Skip navigation

Printable Resources

Large Group Teaching Strategies


The most common pedagogical concerns in teaching large classes are engagement, assessment and technology.


  •  Stimulating active learning and higher order thinking
  •  Maintaining interest and varying teaching strategies

Managing large classes in a lecture theatre is demanding. Large classes/lecture halls impose physical and logistical constraints on what a lecturer can physically do. Moore and Gilmartin (2010) describe teaching large classes in the traditional lecture format as ‘the intersection of entertainment and crowd control’. But there are tried and trusted techniques to keep students engaged during the course of a 1-hour lecture which include:

  • Interactive lectures
  • Active learning
  • Peer-assisted mentoring.

For some practical advice by a UCD senior lecturer who lectured a large First Engineering class for approximately 17 years see Purcell, PJ. (2011) Large Class Teaching: Tips from an Old Pro.

Mark Rogers (School of Biology and Environmental Science) has developed a core module for all first year science students to develop students’ independent study skills within a scientific framework. See ‘Five UCD Case Studies of First Year Assessment’.



Interactive lectures

Interactive lectures are lectures interspersed with brief in-class activities that require students to use information or concepts presented in the lecture. Students learn by doing, not by watching and listening. Felder (1997) lists in-class activities, out of class group exercises and other ideas for keeping students engaged in large classes. The following short video clip shows Richard Felder give an actual demonstration of an interactive lecture:  Active Learning with Dr. Richard Felder.


Active learning

Felder (1997) defines active learning as ‘anything course-related that all students in a class session are called upon to do other than watching, listening and taking notes’. 

Peer-assisted mentoring

One technique for managing large classes is to sub-divide the class into more manageable groups, using peer-assisted mentoring, i.e. the use of students more advanced (e.g. post-graduate students) to mentor undergraduate students. In peer-assisted learning, there is an educational gain for both the mentoring students and the mentees and both groups of students are given modular credit for their respective roles in the educational arrangement. An example of peer-assisted mentoring in the School of Architecture, Landscape and Civil Engineering is described at the link below. The undergraduate module in question is ‘Creativity in Design (CVEN10040) and the postgraduate module is ‘Innovation Leadership (CVEN40390). The ‘Creativity in Design’ module provides an active-learning engineering experience through which students develop their observation skills, problem solving skills and lateral thinking abilities.  Read about the "Creativity in Design" module in Five UCD Case Studies of First Year Assessment.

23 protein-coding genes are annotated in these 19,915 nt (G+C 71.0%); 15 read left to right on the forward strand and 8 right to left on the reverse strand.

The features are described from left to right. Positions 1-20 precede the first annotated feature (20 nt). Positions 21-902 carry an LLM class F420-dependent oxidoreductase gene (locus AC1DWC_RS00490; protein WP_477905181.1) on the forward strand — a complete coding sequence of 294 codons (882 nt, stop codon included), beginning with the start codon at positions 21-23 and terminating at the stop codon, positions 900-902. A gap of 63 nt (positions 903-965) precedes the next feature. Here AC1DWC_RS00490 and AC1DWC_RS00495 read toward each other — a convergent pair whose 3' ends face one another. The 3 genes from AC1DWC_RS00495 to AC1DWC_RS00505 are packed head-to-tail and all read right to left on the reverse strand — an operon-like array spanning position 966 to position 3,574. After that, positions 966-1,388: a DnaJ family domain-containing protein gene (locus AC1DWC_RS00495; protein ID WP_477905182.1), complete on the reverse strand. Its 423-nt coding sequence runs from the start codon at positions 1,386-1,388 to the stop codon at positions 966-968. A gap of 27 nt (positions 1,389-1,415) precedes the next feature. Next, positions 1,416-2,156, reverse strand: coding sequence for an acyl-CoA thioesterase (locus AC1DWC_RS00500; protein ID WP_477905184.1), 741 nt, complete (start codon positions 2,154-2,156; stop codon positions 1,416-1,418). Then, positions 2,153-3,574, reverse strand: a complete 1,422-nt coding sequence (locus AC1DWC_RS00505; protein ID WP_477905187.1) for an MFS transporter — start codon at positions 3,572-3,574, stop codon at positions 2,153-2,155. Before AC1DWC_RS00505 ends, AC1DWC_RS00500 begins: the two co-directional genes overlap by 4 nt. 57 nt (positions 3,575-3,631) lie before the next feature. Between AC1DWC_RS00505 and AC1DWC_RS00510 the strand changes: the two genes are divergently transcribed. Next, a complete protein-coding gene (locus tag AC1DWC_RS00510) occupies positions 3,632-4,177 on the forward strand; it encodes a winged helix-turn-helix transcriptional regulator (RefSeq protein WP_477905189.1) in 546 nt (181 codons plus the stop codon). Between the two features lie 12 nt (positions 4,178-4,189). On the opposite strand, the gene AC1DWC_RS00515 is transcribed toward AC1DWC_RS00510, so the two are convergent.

• Developing valid and reliable assessment that is also manageable;

• Coordinating and managing assessment and feedback.


Challenges in assessing large classes include:

(a)        Promoting assessment that encourages deep learning and avoids surface learning;

(b)        Providing high quality, individual feedback;

(c)        Fairly assessing a diverse mix of students;

(d)        Managing the volume of marking and coordinating the staff involved in marking;

(e)        Minimising plagiarism.


For a range of practical strategies for assessing large groups, with particular emphasis on engaging first year students, see Brown, S. (2011) Assessing Large Groups: Engaging First Year Students. For further information, resources and case studies on assessment see the assessment section of this website.


  • Managing the demands of teaching large classes;
  • Enhancing engagement;
  • Delivering more effective assessment and providing timely feedback.

Two examples of the use of technology in large class settings to improve engagement and student assessment are:

  • Clickers;
  • Virtual laboratories.


Clickers, also referred to as Student, Audience, or Personal Response Systems (SRS/ARS/PRS), are small handheld units the size of a mobile phone that students can use to respond to questions posed by the lecturer.  Questions are usually multiple choice in format and students respond by selecting the appropriate option on their clicker. The participation rate and the breakdown of student responses are instantly available in a graph via PowerPoint.  For practical advice on the use of clickers, including sample applications and further resources see Surgenor, P. (2011) Clickers 1: An Introduction and Surgenor, P. (2011)  Clickers 2:Using Clickers.

Virtual laboratories

The use of video technology combined with MCQ assessment can be used to supplement or even, in some instances, replace physical laboratories. The rationale for introducing virtual laboratories, where appropriate, is that, in a time of diminishing resources, virtual laboratories can go some way to bridging the gap between the demand and capacity to deliver laboratory-based practicals. For a case study of where a virtual laboratory has replaced a physical laboratory for a large second Agriculture class, see Jacquier, JC. (2011) Virtual Laboratories 1 andfor a case study of where video clips have been used to enhance the educational experience of veterinary students, see Cashman, D. (2011) Virtual Laboratories 2.

  • Felder, R. (1997) ‘Beating the numbers game: Effective teaching in large classes’, ASEE Annual Conference, Milwaukee, WI. June 1997.
  • Moore, N. & Gilmartin, M. (2010) ‘Teaching for better learning: A blended learning pilot project with first-year geography undergraduates’, Journal of Geography in Higher Education, vol. 34: 3, 327-344



T and L Community